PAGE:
Those who are professional or amateur woodworkers or anywhere in between have likely encountered a common problem: woodwork turning yellow. While this problem seems to be fairly common, that doesn’t make it any less frustrating!
Why does woodwork go yellow, and what can you do about it? There are a few different reasons for woodwork turning yellow. Woodwork can turn yellow due to poor or no preparation of the woodwork before starting the process of working with it. Woodwork can also turn yellow due to the paint being used on it; some chemicals in the paint can unfortunately cause a yellow hue.
Luckily, there are some things you can do about your woodwork going yellow. You can attempt to prevent your woodwork from going yellow in the first place by doing the correct preparation on your workpiece before working with it. You can also make sure to buy a paint that is less resistant to yellowing. Additionally, you can control the environmental factors the woodwork is exposed to.
There’s clearly quite a bit that goes into why woodwork turns yellow and an equal amount of techniques that can be employed to avoid and prevent it. We’ve researched and written all the information you need to know about why woodwork goes yellow and how you can keep it from happening to yours!
Why Woodwork Goes Yellow & What You Can Do About It
Why Does Woodwork Go Yellow?
There are quite a few reasons why woodwork can go yellow. More often than not, woodwork goes yellow because of the finishing. Finishing is often painted; think of a wooden table painted white or wooden cabinets painted white.
Regardless of the species of wood or the type of woodwork that has been finished and painted, white paints have an annoying tendency to yellow over time. Why, though? That seems pretty problematic and frustrating, right? It turns out that there are several reasons.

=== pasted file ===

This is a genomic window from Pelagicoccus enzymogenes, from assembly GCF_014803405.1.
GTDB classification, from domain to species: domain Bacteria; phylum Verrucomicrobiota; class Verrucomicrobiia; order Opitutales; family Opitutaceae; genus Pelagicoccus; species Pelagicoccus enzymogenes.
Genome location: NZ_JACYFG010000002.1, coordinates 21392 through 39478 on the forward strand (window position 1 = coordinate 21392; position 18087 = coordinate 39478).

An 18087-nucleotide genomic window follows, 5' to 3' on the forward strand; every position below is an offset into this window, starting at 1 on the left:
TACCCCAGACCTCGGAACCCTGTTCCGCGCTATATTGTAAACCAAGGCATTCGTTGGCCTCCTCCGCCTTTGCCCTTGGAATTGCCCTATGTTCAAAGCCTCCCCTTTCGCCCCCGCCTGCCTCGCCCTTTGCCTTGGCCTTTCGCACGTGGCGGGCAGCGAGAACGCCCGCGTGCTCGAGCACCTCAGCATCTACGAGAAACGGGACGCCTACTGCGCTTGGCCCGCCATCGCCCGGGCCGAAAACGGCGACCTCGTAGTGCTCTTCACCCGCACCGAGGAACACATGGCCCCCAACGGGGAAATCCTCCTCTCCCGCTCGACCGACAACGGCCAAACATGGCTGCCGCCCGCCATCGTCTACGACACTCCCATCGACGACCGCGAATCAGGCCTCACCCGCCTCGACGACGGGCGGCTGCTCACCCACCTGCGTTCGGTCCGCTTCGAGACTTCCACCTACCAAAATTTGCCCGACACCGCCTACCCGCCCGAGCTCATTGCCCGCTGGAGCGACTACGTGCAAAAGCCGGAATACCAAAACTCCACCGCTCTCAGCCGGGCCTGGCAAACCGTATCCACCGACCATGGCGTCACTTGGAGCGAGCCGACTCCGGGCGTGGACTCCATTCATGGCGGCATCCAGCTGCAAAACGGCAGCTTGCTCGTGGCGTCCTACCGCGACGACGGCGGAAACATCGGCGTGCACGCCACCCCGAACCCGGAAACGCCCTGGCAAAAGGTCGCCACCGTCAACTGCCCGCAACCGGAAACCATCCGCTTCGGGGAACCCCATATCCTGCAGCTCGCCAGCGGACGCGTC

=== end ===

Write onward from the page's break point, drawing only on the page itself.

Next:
Chemicals in the Products
Woodwork can turn yellow simply due to the chemicals in the paint or finisher used on it. Oil-based paints, specifically alkyd paints, are great because they’re durable – but they have chemicals in them that cause the paint to yellow over time.
Certain types of varnish, especially ones that aren’t polyurethane based, can also be subject your woodwork to yellowing due to the chemicals in them.
Exposure to Moisture
Unfortunately, a lot of exposure to moisture can cause your woodwork to be yellow. This means woodwork in areas that are prone to leaks or steam may fall victim to yellowing more easily and more quickly (looking at you, bathrooms and kitchens!).
Exposure to Cigarette Smoke
Exposure to cigarette smoke can also damage and yellow your woodwork. If you have woodwork in an area that is frequently smoked in, be aware that it could yellow much more quickly and easily.
Exposure to Ammonia
Unfortunately, ammonia is also an enemy of the woodwork. If you plan on cleaning your woodwork, avoid using ammonia or cleaning products that contain ammonia as the chemical can make your woodwork much more prone to going yellow.
Not Enough Exposure to Light
As it turns out, light – both natural and artificial – significantly slows down the chances of woodwork going yellow. If you’ve got woodwork that will be finished with white paint or non-polyurethane varnishes, try keeping it in an area that gets a significant amount of sunlight.
Be aware that if you’ve got woodwork in an area that gets little to no exposure to sunlight, it can be more prone to getting a yellow hue.
No Prep Work or Incorrect Prep Work
Prep work is also a big factor in woodwork going yellow. A huge part of important prep is making sure to clean and sand any wood down before working with it to remove any color blemishes or other issues.
Incorrect prep work can also involve not sealing the wood before working with it, or using the wrong type of sealer, primer or undercoat.
What You Can Do If Your Woodwork Goes Yellow
If your woodwork turns the dreaded yellow on you, there are some solutions available to you. You can attempt to clean your woodwork, expose it to more light, and even go right to covering it with another finish.
Here’s what you can do if your woodwork goes yellow!
Attempt Some Basic Cleaning